7 Public Hearings Set on Proposed Coal Ash Regulations
The U.S. Environmental Protection Agency is hosting seven public hearings on its proposal to regulate the disposal and management of coal ash from coal-fired power plants.
Each hearing will begin at 10 a.m. and continue until 9 p.m. with a break at noon and 5 p.m. local time. The hearings will continue past 9 p.m. if necessary. People who wish for a guaranteed slot to speak must register no later than three business days before each hearing. Additionally, walk-ins and written comments will be accepted at each hearing. The agency will consider the public’s comments in its final decision.
The hearings will be on:
- Aug. 30: Hyatt Regency, 2799 Jefferson Davis Highway, Arlington, Va.
- Sept. 2: Grand Hyatt, 1750 Welton St., Denver, Colo.
- Sept. 8: Hyatt Regency Dallas, 300 Reunion Blvd., Dallas, Texas
- Sept. 14: Holiday Inn Charlotte (Airport), 2707 Little Rock Rd., Charlotte, N.C.
- Sept. 16: Hilton Chicago, 720 S. Michigan Ave., Chicago, Ill.
- Sept. 21: Omni Hotel, 530 William Penn Place, Pittsburgh, Pa.
- Sept. 28: Seelbach Hilton, 500 Fourth Street, Louisville, Ky.
To pre-register to speak at the hearings, call 703.308.8429 or sign up online at www.epa.gov/epawaste/nonhaz/industrial/special/fossil/ccr-rule/ccr-form.htm.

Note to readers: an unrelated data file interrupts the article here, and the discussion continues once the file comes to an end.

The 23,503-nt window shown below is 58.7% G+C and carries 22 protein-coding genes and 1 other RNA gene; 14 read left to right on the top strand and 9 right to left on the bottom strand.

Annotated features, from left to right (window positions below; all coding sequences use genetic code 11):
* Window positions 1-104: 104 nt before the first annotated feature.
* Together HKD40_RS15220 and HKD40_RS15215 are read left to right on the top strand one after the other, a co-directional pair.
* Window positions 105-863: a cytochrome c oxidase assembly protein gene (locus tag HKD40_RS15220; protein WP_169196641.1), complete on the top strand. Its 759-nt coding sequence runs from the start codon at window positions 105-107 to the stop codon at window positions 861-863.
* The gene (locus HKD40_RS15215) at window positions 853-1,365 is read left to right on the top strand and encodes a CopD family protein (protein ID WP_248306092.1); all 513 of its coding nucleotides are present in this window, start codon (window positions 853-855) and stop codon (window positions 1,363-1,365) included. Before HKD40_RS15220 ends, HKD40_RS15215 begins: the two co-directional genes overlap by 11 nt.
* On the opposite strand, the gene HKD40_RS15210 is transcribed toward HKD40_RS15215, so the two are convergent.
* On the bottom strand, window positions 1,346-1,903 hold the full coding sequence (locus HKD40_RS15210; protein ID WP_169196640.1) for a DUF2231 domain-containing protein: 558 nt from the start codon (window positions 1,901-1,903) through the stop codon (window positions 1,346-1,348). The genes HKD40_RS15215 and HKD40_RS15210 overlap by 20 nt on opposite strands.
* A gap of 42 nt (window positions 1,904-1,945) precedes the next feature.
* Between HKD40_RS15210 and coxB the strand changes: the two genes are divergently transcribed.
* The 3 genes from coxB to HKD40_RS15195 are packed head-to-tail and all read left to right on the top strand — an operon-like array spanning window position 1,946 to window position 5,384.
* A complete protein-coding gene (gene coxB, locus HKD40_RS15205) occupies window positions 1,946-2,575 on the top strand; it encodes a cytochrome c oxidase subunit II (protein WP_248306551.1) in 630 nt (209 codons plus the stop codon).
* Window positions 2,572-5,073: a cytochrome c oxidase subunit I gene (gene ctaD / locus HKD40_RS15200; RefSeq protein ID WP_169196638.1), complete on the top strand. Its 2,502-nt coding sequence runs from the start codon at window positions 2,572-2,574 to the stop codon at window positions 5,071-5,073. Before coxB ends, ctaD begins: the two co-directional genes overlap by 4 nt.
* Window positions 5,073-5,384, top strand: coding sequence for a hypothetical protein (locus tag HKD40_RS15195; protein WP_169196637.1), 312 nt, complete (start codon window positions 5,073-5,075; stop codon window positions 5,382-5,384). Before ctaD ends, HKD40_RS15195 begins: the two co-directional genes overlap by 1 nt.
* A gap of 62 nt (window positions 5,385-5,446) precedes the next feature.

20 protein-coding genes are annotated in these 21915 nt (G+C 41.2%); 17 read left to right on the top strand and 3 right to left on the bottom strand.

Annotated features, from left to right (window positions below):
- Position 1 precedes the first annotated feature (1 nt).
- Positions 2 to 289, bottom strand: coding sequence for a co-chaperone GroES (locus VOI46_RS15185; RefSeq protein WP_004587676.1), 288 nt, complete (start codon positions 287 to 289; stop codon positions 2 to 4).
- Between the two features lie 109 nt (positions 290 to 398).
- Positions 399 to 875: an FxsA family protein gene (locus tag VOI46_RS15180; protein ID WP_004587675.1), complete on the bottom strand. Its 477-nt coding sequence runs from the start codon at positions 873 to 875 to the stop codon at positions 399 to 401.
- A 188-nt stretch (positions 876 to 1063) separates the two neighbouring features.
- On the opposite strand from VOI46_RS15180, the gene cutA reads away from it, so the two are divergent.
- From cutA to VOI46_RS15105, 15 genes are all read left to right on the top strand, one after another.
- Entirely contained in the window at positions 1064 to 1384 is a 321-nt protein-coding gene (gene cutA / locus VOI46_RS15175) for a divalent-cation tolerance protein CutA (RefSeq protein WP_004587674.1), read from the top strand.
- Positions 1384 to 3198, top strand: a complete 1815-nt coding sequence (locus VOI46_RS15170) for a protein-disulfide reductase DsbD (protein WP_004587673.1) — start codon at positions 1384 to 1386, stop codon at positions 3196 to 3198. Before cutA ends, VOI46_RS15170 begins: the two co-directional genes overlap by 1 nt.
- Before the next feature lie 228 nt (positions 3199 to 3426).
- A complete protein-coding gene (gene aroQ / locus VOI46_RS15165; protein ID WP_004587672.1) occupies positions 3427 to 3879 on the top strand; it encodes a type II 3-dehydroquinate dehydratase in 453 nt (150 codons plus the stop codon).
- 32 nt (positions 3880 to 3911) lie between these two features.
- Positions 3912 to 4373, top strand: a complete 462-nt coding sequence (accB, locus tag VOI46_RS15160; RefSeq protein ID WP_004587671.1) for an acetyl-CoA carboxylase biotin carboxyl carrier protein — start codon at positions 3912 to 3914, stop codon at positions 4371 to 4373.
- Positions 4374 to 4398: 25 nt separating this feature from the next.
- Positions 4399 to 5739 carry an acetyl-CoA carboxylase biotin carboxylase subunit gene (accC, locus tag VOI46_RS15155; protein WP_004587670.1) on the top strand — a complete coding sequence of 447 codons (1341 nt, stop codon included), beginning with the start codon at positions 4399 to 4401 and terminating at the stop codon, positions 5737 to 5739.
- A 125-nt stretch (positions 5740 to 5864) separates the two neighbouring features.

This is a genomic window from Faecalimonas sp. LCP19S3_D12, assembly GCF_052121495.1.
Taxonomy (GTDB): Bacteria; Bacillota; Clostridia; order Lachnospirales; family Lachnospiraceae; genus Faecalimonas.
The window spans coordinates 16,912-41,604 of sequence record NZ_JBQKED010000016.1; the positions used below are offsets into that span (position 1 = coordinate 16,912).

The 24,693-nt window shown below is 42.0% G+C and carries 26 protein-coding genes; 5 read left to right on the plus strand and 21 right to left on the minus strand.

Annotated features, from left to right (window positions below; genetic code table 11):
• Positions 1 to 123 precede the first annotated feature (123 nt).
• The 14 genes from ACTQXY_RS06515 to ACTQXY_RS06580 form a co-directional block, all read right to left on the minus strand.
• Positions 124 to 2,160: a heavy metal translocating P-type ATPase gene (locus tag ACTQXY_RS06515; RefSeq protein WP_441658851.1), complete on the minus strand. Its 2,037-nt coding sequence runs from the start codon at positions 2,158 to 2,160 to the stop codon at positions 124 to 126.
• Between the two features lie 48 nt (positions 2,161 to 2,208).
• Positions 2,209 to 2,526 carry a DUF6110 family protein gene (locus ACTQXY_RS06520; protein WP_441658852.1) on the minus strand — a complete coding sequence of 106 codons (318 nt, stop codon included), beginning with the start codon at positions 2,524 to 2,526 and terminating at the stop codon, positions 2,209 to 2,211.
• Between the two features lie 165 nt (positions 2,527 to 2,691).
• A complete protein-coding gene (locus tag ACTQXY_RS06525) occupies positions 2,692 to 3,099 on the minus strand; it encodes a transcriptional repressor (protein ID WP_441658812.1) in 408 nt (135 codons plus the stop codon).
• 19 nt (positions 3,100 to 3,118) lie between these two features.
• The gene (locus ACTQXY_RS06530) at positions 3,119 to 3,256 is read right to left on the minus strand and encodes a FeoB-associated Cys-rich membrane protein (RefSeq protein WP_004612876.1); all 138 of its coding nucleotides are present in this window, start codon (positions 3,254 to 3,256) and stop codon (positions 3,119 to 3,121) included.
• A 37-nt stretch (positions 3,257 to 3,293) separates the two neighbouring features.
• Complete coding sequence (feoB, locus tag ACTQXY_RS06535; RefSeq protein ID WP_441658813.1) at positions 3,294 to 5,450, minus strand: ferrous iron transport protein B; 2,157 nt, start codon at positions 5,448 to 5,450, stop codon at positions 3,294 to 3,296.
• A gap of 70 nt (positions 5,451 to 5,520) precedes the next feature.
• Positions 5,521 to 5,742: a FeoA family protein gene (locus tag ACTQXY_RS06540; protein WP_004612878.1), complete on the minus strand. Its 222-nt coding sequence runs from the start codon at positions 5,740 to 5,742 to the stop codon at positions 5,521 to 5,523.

The need for national management criteria and regulation was emphasized by the December 2008 spill of coal ash from a surface impoundment near Kingston, Tenn. The proposal will ensure for the first time that protective controls, such as liners and groundwater monitoring, are in place at new landfills to protect groundwater and human health. Existing surface impoundments will also require liners, with strong incentives to close these impoundments and transition to safer landfills that store coal ash in dry form. The proposed regulations will ensure stronger oversight of the structural integrity of impoundments and promote environmentally safe and desirable forms of recycling coal ash, known as beneficial uses.
EPA has proposed two main management approaches, one of which phases out surface impoundments and moves all coal ash to landfills; the other allows coal ash to be disposed in surface impoundments, but with stricter safety criteria.